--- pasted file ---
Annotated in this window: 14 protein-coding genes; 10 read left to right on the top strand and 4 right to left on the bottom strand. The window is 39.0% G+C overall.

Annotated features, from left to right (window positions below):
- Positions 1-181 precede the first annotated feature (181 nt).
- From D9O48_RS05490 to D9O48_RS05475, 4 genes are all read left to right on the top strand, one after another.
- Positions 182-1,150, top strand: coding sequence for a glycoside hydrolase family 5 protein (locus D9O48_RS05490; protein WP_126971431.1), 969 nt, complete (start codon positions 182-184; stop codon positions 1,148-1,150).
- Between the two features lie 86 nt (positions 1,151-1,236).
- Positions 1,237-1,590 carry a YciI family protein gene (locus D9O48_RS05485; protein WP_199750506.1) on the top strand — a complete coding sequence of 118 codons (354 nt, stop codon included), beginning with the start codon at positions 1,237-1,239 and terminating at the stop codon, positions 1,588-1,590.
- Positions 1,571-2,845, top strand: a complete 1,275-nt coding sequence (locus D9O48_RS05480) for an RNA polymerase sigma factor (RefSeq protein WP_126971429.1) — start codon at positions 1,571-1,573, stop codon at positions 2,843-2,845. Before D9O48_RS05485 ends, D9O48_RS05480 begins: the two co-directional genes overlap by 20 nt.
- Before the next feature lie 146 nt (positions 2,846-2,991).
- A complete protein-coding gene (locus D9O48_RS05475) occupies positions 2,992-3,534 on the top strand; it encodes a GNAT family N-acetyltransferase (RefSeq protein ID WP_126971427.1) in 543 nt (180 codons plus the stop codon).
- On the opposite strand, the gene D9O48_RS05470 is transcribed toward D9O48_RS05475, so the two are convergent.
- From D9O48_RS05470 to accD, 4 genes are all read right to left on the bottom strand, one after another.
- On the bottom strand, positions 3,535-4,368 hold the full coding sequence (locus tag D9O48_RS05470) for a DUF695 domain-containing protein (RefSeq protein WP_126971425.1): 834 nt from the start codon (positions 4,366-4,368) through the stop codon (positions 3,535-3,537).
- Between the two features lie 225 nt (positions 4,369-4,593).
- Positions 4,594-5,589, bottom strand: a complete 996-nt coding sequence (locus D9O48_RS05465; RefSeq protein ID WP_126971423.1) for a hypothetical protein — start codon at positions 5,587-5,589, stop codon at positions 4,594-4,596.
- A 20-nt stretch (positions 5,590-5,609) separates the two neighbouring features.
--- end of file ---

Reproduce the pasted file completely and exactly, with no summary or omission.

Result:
Annotated in this window: 14 protein-coding genes; 10 read left to right on the top strand and 4 right to left on the bottom strand. The window is 39.0% G+C overall.

Annotated features, from left to right (window positions below):
- Positions 1-181 precede the first annotated feature (181 nt).
- From D9O48_RS05490 to D9O48_RS05475, 4 genes are all read left to right on the top strand, one after another.
- Positions 182-1,150, top strand: coding sequence for a glycoside hydrolase family 5 protein (locus D9O48_RS05490; protein WP_126971431.1), 969 nt, complete (start codon positions 182-184; stop codon positions 1,148-1,150).
- Between the two features lie 86 nt (positions 1,151-1,236).
- Positions 1,237-1,590 carry a YciI family protein gene (locus D9O48_RS05485; protein WP_199750506.1) on the top strand — a complete coding sequence of 118 codons (354 nt, stop codon included), beginning with the start codon at positions 1,237-1,239 and terminating at the stop codon, positions 1,588-1,590.
- Positions 1,571-2,845, top strand: a complete 1,275-nt coding sequence (locus D9O48_RS05480) for an RNA polymerase sigma factor (RefSeq protein WP_126971429.1) — start codon at positions 1,571-1,573, stop codon at positions 2,843-2,845. Before D9O48_RS05485 ends, D9O48_RS05480 begins: the two co-directional genes overlap by 20 nt.
- Before the next feature lie 146 nt (positions 2,846-2,991).
- A complete protein-coding gene (locus D9O48_RS05475) occupies positions 2,992-3,534 on the top strand; it encodes a GNAT family N-acetyltransferase (RefSeq protein ID WP_126971427.1) in 543 nt (180 codons plus the stop codon).
- On the opposite strand, the gene D9O48_RS05470 is transcribed toward D9O48_RS05475, so the two are convergent.
- From D9O48_RS05470 to accD, 4 genes are all read right to left on the bottom strand, one after another.
- On the bottom strand, positions 3,535-4,368 hold the full coding sequence (locus tag D9O48_RS05470) for a DUF695 domain-containing protein (RefSeq protein WP_126971425.1): 834 nt from the start codon (positions 4,366-4,368) through the stop codon (positions 3,535-3,537).
- Between the two features lie 225 nt (positions 4,369-4,593).
- Positions 4,594-5,589, bottom strand: a complete 996-nt coding sequence (locus D9O48_RS05465; RefSeq protein ID WP_126971423.1) for a hypothetical protein — start codon at positions 5,587-5,589, stop codon at positions 4,594-4,596.
- A 20-nt stretch (positions 5,590-5,609) separates the two neighbouring features.